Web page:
Offering vouchers to children with disabilities—and only children with disabilities—creates an incentive for parents to seek out a special education diagnosis in order to get a voucher. Anecdotal evidence suggests that some parents seek out diagnoses of learning disabilities or attention deficit hyperactivity disorder (ADHD) to get their children additional help and accommodations on tests. McKay’s offer of a voucher for students with disabilities creates an even stronger incentive for parents to “game the system.” And Florida psychologists who diagnose youngsters with ADHD and other disabilities have told reporters that they see some Florida parents who are seeking these diagnoses just so they can get a McKay voucher.

But in 2009 Marcus Winters and I released an empirical examination of the issue that actually found the opposite.  McKay actually provided incentives to reduce the excessively high rate at which students are identified as disabled.  And in June of this year, the leading quantitative AERA journal, Education Evaluation and Policy Analysis, published our article with this finding.

Nowhere has Sara Mead said that she was mistaken.  And last week Education Sector responded to reports of misconduct in McKay by urging people to read the 2007 report with this (and other) false or unsubstantiated claims.  People shouldn’t persist in repeating false claims.

I hope we can agree on that one.

Much Ado About Nothing

December 8, 2009

Education Week has an article suggesting that Education Sector’s recently released report on Charter Management Organizations may have been massaged to please big donors.  The author of the original draft of the report, Tom Toch, had his name removed, so the report was released without an author.  It’s unclear whether Tom was dropped as the author because he didn’t have time to review the final manuscript (having left Ed Sector for another job), because of a dispute over payment for the report, and/or because he disagreed with the revised content.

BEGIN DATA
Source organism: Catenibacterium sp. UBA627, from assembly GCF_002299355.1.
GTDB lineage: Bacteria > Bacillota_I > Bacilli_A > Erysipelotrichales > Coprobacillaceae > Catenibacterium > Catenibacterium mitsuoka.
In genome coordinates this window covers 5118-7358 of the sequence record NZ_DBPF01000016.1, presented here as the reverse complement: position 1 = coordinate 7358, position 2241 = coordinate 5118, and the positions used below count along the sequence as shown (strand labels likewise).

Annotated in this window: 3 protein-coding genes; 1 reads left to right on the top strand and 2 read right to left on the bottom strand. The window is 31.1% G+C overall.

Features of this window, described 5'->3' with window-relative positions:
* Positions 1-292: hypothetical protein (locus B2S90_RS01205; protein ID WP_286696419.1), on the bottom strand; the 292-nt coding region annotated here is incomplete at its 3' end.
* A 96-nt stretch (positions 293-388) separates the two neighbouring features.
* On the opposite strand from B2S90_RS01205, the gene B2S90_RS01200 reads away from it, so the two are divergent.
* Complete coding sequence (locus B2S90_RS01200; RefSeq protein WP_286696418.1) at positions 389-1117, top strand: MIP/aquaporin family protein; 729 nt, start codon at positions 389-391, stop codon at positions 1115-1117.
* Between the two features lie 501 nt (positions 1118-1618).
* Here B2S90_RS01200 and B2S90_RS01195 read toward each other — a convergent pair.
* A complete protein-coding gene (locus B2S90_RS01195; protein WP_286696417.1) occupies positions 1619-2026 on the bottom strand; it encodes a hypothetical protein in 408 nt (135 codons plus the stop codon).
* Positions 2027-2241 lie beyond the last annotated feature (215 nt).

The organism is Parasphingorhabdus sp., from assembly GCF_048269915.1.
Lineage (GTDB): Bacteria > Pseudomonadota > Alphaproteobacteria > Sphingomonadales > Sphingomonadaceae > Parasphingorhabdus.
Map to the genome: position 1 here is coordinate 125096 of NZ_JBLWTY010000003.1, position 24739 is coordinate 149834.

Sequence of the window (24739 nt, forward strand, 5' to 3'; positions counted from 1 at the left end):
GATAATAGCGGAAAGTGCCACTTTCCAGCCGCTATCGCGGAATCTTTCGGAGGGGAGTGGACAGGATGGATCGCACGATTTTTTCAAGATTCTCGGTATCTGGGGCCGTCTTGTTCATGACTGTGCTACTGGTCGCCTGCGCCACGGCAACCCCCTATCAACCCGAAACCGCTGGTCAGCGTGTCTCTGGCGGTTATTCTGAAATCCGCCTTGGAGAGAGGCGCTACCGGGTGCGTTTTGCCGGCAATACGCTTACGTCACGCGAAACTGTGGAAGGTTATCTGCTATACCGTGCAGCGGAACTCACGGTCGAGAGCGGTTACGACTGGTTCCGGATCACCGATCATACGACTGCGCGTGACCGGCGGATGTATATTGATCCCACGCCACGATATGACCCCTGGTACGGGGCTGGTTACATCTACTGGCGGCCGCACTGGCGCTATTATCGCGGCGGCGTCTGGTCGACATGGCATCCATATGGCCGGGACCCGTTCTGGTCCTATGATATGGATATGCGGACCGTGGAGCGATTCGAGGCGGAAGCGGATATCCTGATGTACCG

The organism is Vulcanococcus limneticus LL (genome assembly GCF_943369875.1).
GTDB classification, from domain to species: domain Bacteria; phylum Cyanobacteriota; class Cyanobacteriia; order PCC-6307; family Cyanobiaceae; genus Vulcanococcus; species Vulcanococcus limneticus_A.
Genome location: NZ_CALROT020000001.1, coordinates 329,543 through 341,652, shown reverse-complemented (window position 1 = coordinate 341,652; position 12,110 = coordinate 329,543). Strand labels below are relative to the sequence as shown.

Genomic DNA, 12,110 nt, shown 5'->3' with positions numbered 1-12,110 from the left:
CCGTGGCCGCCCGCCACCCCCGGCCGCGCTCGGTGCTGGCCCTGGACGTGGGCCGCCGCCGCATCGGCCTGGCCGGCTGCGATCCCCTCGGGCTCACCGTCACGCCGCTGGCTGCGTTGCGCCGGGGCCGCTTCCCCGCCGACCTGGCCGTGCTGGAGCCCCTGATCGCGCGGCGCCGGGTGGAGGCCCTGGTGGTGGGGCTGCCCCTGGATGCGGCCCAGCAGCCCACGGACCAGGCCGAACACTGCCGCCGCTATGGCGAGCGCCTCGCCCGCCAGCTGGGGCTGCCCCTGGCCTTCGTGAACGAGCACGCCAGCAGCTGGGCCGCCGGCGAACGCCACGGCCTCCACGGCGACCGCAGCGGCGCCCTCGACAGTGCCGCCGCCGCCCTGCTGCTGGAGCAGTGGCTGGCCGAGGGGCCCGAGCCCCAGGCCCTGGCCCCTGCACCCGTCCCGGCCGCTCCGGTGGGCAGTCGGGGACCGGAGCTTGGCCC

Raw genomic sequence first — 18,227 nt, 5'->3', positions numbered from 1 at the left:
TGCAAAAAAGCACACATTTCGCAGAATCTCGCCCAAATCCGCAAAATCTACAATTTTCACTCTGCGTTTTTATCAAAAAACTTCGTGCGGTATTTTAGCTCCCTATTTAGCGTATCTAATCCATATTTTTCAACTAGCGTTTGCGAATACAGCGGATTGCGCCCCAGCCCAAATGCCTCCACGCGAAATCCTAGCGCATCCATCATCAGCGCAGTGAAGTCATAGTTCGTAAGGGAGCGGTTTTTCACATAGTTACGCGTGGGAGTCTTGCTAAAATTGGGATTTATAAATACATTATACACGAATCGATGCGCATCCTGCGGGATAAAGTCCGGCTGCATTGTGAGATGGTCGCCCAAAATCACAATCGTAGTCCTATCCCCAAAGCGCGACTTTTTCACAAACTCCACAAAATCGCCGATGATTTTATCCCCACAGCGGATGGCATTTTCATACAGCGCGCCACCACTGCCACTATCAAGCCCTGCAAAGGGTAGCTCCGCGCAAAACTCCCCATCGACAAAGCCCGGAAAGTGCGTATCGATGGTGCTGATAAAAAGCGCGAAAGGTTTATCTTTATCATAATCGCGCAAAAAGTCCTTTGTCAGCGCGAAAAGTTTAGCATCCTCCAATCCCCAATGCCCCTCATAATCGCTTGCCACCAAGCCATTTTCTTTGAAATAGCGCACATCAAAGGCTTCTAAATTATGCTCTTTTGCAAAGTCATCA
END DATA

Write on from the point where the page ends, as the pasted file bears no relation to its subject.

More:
Whatever the reason for dropping Tom Toch as author, the attempt by Marc Dean Millot to turn this into a cover-up seems like a reach.  Millot leaked an earlier draft of Toch’s report on Alexander Russo’s blog. 

I’ve looked at the earlier draft and the final report and, frankly, I don’t think the basic message was changed very much between the two.  Both list a series of challenges that Charter Management Organizations have faced and steps that should be taken to overcome them.  Bother versions are just thought-pieces, not analyses of data.  Either version could have been influenced by the political pressures that regularly creep into DC think tank writing, so there is no reason to privilege the earlier draft as pure and the later as corrupted when it could just as easily be the other way around.  Or perhaps both versions are politically tainted.  Or perhaps neither are.

Read it for yourself and decide, but there is little sign of a conspiracy here.

Ed Sector’s K-12 Incoherence Week

May 15, 2009

(Guest Post by Matthew Ladner)

I’ve been out and about this week, but our pals over at Education Sector have kept me entertained. On Carey’s too-cool for-school dissing of vouchers, I can’t help but wonder: what would stop an advocate of home-schooling from dismissing Kevin’s beloved charter schools on a broadly similar basis? After all, home-schooling is legal in all 50 states, charters in only 40. Many of those 40 laws, however, are dogs that will never produce more than a rounding error number of schools. They’re not bad, they’re just drawn that way:

Precise numbers are not available, but twice as many or more students may be home-schooling than attending charter schools, and the rate of growth has been faster. High quality outcome data is hard to come by, but anecdotally universities have come to view home-school students very positively. I haven’t seen the same said for charter schools yet, nor have we seen (yet) a charter school student crush the evil Sooners like the bugs they are after winning the Heisman Trophy.

Im way too cool for you Carey, google my girlfriend

I'm too cool for you Carey, google my girlfriend...

Does it follow then that home-school supporters should be completely dismissive of charter schools? No of course not. The truth is that we don’t know what is going to take hold in K-12 reform, only that it is going to change.

Meanwhile, Andy Rotherham has delivered a brilliant column on the limitations of transparency that all but screams out at the end for a decentralized, self-regulating mechanism to hold schools accountable for results.

Ummm….you know….like parental choice.

Carey: Universities = Newspapers with a longer death sentence

March 31, 2009

(Guest Post by Matthew Ladner)

Wow…just wow.